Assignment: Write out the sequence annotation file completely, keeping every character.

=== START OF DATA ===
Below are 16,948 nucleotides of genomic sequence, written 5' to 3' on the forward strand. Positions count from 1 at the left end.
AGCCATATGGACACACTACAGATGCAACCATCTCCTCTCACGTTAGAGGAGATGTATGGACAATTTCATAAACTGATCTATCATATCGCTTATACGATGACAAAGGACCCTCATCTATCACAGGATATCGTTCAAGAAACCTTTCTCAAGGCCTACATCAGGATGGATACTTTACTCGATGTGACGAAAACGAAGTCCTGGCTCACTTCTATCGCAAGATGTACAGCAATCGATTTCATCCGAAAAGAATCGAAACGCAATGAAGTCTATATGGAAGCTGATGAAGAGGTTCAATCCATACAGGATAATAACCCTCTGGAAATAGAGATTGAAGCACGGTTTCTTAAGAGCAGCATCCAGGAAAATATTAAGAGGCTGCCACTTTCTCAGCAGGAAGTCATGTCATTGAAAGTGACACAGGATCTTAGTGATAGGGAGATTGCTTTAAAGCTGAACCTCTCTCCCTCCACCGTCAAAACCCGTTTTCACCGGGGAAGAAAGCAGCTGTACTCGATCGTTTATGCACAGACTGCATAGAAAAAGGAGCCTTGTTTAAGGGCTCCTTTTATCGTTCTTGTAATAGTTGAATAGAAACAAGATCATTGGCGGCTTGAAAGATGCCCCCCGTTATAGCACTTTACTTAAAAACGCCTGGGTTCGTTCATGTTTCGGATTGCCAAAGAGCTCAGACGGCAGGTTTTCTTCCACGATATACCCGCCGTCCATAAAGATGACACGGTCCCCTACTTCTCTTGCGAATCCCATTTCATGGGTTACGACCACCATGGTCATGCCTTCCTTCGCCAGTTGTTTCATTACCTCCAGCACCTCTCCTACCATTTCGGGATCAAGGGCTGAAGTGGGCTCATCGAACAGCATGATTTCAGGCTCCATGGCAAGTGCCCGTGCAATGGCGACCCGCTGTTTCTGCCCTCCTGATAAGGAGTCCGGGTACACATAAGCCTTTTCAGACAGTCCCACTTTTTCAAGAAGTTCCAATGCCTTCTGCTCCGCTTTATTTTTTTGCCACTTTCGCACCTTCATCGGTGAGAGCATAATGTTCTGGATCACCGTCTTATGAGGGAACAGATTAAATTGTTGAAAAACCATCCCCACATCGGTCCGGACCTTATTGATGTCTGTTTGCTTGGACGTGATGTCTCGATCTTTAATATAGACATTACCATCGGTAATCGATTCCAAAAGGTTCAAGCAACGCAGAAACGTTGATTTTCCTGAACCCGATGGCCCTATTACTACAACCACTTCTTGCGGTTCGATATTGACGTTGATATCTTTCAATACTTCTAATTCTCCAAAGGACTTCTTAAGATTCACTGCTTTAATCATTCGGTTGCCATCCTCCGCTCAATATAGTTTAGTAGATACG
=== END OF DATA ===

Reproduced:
Below are 16,948 nucleotides of genomic sequence, written 5' to 3' on the forward strand. Positions count from 1 at the left end.
AGCCATATGGACACACTACAGATGCAACCATCTCCTCTCACGTTAGAGGAGATGTATGGACAATTTCATAAACTGATCTATCATATCGCTTATACGATGACAAAGGACCCTCATCTATCACAGGATATCGTTCAAGAAACCTTTCTCAAGGCCTACATCAGGATGGATACTTTACTCGATGTGACGAAAACGAAGTCCTGGCTCACTTCTATCGCAAGATGTACAGCAATCGATTTCATCCGAAAAGAATCGAAACGCAATGAAGTCTATATGGAAGCTGATGAAGAGGTTCAATCCATACAGGATAATAACCCTCTGGAAATAGAGATTGAAGCACGGTTTCTTAAGAGCAGCATCCAGGAAAATATTAAGAGGCTGCCACTTTCTCAGCAGGAAGTCATGTCATTGAAAGTGACACAGGATCTTAGTGATAGGGAGATTGCTTTAAAGCTGAACCTCTCTCCCTCCACCGTCAAAACCCGTTTTCACCGGGGAAGAAAGCAGCTGTACTCGATCGTTTATGCACAGACTGCATAGAAAAAGGAGCCTTGTTTAAGGGCTCCTTTTATCGTTCTTGTAATAGTTGAATAGAAACAAGATCATTGGCGGCTTGAAAGATGCCCCCCGTTATAGCACTTTACTTAAAAACGCCTGGGTTCGTTCATGTTTCGGATTGCCAAAGAGCTCAGACGGCAGGTTTTCTTCCACGATATACCCGCCGTCCATAAAGATGACACGGTCCCCTACTTCTCTTGCGAATCCCATTTCATGGGTTACGACCACCATGGTCATGCCTTCCTTCGCCAGTTGTTTCATTACCTCCAGCACCTCTCCTACCATTTCGGGATCAAGGGCTGAAGTGGGCTCATCGAACAGCATGATTTCAGGCTCCATGGCAAGTGCCCGTGCAATGGCGACCCGCTGTTTCTGCCCTCCTGATAAGGAGTCCGGGTACACATAAGCCTTTTCAGACAGTCCCACTTTTTCAAGAAGTTCCAATGCCTTCTGCTCCGCTTTATTTTTTTGCCACTTTCGCACCTTCATCGGTGAGAGCATAATGTTCTGGATCACCGTCTTATGAGGGAACAGATTAAATTGTTGAAAAACCATCCCCACATCGGTCCGGACCTTATTGATGTCTGTTTGCTTGGACGTGATGTCTCGATCTTTAATATAGACATTACCATCGGTAATCGATTCCAAAAGGTTCAAGCAACGCAGAAACGTTGATTTTCCTGAACCCGATGGCCCTATTACTACAACCACTTCTTGCGGTTCGATATTGACGTTGATATCTTTCAATACTTCTAATTCTCCAAAGGACTTCTTAAGATTCACTGCTTTAATCATTCGGTTGCCATCCTCCGCTCAATATAGTTTAGTAGATACG